As history would have it, we all have a little Kim Kardashian in us—even masters like Velasquez. While the famed Spanish artist behind Las Meninas may not have been posting pictures of his rotund derriere on Instagram, he, along with many other well-known artists, were driven to create and disseminate portraits of themselves.
While we may never know why Kardashian does it, knowing why artists like Rembrandt and Courbet did so is at the heart of art historian James Hall’s book, The Self-Portrait: A Cultural History.
Self-portraits today are consumed by general audiences often with the cult of the artist in mind—that they are a window into a true genius or tormented soul, à la Munch or Van Gogh, as well as promotional.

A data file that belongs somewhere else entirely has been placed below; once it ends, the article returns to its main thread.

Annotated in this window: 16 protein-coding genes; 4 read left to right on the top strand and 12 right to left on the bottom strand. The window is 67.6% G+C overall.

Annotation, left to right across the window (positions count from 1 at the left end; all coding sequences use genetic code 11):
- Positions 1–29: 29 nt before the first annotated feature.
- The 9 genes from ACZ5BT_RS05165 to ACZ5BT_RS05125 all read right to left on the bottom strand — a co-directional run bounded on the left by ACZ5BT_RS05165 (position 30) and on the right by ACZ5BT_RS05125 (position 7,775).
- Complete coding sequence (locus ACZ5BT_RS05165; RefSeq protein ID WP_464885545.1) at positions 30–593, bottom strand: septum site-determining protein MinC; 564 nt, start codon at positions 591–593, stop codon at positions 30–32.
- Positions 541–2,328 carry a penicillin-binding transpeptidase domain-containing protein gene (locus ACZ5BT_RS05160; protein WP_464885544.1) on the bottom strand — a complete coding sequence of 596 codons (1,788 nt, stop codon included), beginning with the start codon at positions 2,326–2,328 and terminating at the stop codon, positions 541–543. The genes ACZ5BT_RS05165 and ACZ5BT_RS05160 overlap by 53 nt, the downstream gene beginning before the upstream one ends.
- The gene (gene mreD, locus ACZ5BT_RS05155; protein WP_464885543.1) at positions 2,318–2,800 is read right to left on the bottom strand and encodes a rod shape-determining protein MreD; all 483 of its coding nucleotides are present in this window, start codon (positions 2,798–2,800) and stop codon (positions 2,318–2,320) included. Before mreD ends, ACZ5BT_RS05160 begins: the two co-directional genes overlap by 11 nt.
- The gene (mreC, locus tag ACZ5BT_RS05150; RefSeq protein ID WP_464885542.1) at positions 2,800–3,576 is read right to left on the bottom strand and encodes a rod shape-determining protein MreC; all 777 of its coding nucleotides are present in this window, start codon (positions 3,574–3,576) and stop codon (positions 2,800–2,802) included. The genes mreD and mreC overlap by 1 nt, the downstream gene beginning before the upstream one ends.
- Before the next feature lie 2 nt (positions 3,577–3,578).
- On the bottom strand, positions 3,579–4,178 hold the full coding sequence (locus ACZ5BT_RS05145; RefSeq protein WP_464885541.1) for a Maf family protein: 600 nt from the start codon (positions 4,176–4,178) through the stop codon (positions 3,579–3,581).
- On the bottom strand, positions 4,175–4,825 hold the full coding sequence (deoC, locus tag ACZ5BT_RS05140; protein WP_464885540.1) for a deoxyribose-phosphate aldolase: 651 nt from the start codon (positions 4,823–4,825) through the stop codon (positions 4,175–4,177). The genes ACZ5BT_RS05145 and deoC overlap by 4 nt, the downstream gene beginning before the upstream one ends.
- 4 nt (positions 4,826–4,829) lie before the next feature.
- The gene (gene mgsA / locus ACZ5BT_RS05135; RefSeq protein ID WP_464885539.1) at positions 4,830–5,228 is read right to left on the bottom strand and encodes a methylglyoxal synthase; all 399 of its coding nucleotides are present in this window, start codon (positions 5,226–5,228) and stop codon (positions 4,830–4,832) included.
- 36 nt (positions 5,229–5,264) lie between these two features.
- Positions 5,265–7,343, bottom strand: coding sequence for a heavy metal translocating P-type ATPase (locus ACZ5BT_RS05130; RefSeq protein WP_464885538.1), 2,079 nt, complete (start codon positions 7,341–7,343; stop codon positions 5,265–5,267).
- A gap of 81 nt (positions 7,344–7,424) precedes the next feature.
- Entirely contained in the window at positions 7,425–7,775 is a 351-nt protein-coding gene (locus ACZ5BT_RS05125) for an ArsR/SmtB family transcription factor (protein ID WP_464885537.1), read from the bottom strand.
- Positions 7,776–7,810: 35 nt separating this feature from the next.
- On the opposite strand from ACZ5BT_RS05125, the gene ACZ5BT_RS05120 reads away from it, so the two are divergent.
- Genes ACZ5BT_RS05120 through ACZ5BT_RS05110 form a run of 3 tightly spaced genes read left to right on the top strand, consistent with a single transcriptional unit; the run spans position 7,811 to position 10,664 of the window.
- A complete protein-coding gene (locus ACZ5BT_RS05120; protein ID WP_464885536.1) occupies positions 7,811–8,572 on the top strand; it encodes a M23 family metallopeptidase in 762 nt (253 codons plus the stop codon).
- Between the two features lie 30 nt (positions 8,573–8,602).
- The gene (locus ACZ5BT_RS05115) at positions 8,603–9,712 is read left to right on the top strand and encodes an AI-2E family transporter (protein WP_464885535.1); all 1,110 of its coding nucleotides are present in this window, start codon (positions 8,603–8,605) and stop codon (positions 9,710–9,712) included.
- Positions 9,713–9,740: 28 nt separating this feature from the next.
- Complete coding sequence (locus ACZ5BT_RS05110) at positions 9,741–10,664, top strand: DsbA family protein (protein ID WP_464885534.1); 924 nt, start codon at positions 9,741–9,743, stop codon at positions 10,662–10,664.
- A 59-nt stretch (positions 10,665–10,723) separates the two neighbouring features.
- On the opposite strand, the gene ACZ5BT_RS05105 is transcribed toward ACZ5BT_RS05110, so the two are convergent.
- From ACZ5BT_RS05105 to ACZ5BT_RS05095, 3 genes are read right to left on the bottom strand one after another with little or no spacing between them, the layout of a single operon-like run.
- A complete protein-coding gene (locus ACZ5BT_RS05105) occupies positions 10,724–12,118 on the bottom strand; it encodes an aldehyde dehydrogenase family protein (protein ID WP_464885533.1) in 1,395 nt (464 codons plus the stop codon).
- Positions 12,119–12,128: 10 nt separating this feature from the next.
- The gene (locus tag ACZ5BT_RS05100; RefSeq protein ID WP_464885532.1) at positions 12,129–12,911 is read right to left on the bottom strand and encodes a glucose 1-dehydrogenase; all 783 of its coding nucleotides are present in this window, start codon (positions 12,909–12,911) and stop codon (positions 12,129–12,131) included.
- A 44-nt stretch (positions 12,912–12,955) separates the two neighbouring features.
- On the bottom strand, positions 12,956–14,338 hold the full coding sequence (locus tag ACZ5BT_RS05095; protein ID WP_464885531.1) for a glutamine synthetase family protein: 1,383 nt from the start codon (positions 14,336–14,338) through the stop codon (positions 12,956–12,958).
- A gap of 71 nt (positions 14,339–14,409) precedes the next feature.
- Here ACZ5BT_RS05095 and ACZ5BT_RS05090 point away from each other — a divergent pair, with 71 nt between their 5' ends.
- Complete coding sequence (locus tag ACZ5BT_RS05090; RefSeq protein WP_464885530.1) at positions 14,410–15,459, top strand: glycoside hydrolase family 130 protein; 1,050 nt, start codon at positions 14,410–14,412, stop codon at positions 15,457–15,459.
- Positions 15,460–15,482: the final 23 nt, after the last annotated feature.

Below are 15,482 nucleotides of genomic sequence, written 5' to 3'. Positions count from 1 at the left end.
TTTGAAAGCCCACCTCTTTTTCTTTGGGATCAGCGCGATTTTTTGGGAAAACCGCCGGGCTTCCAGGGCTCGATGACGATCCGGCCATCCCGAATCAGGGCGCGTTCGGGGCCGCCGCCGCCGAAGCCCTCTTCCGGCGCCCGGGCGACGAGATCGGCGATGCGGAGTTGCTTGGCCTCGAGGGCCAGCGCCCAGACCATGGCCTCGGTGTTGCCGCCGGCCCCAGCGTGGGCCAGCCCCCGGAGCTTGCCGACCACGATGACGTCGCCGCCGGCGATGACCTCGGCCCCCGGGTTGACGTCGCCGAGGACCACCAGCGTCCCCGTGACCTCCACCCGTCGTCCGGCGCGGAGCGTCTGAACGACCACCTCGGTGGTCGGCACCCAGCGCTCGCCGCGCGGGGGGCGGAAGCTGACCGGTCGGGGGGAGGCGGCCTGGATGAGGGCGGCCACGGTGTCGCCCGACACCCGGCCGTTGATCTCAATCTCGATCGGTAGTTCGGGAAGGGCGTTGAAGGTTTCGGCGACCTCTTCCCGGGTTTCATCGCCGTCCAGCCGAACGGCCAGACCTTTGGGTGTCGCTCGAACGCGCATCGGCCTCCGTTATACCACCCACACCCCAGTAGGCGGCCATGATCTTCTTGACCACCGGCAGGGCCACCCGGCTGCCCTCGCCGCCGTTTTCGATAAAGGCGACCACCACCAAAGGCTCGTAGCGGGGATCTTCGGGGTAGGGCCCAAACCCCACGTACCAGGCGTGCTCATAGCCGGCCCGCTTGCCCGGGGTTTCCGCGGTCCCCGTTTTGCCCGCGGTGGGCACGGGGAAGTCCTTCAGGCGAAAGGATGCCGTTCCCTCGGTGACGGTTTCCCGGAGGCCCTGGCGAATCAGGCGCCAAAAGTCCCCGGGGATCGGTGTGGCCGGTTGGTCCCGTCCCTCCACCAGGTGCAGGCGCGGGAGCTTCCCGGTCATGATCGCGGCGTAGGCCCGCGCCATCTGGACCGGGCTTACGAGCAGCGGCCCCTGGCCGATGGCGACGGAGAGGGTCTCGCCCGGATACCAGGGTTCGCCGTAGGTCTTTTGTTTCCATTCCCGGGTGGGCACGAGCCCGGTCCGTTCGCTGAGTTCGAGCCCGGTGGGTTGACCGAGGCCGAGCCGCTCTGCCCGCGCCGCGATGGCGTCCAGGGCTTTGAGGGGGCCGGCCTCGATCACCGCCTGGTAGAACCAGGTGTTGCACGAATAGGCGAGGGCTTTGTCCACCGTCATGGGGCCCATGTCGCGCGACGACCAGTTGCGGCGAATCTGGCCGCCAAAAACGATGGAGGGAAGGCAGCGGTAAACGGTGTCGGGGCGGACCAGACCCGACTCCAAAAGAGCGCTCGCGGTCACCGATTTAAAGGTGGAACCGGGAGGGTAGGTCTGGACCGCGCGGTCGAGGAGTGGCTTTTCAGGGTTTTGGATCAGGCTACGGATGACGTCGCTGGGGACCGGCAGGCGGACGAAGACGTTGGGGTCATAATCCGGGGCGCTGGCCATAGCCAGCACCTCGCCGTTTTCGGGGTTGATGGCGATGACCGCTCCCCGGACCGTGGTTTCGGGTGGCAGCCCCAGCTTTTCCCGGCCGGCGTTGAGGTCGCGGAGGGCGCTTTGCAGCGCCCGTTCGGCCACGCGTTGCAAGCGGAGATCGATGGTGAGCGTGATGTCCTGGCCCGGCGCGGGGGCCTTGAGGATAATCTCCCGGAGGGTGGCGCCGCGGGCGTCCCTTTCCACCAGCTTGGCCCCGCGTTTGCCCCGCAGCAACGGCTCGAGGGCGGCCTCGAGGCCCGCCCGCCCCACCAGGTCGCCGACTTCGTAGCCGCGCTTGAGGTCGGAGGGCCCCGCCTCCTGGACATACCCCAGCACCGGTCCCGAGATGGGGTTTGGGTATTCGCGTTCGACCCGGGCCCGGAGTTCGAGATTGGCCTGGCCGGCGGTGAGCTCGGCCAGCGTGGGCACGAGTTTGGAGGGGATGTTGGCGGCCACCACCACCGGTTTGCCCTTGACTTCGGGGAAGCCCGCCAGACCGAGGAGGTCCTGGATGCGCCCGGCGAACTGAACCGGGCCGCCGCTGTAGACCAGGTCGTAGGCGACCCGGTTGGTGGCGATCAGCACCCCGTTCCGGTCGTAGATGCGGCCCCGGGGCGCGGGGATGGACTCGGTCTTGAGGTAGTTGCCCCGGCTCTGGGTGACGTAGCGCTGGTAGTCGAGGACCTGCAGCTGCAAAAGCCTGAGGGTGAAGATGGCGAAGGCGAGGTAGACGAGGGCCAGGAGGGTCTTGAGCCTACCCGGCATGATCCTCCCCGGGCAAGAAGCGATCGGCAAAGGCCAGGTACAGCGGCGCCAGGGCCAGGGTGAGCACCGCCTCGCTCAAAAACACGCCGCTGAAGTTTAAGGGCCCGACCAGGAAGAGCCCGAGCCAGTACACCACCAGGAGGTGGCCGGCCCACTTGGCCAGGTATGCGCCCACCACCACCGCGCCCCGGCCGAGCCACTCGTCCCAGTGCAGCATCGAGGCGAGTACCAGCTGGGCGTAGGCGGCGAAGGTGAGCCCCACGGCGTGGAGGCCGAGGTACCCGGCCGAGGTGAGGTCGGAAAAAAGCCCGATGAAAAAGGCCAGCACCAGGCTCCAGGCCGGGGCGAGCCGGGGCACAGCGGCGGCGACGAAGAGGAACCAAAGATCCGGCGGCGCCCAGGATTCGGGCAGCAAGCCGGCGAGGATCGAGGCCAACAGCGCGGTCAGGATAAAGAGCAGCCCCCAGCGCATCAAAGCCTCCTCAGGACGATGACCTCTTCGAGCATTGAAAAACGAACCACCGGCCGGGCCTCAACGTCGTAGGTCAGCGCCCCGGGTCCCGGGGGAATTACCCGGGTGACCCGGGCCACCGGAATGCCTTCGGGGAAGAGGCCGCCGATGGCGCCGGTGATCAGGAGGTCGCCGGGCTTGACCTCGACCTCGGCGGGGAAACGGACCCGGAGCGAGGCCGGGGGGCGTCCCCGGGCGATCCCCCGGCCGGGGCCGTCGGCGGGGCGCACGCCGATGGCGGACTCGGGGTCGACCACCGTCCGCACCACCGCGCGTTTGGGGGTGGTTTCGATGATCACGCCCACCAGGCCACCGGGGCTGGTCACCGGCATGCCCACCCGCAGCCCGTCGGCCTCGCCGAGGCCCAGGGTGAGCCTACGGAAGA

However, argues Hall, the point in history when self-portraiture really took off was during the Middle Ages. Prior to the medieval period, artists had been shunned, notably by Plato for what he deemed their imitation of nature. However, with theological shifts in Europe, as personal salvation and self-scrutiny became more important in religious life, the artist, and self-portraits, gained prominence. The artist, instead of a mere craftsman, was beginning to be revered as something quite different.
Hall highlights the best from this era. Father Rufillus of Weissenau’s Self-Portrait Illuminating the Initial ‘R’ is beautiful in its detail and symbolism. The phantasmagoric “R” features a twisting serpent, a sciapod (one-legged mythic creature), as well as a self-portrait of Rufillus in action, toiling away at his work. In the process he has conquered the snake by making it part of his art.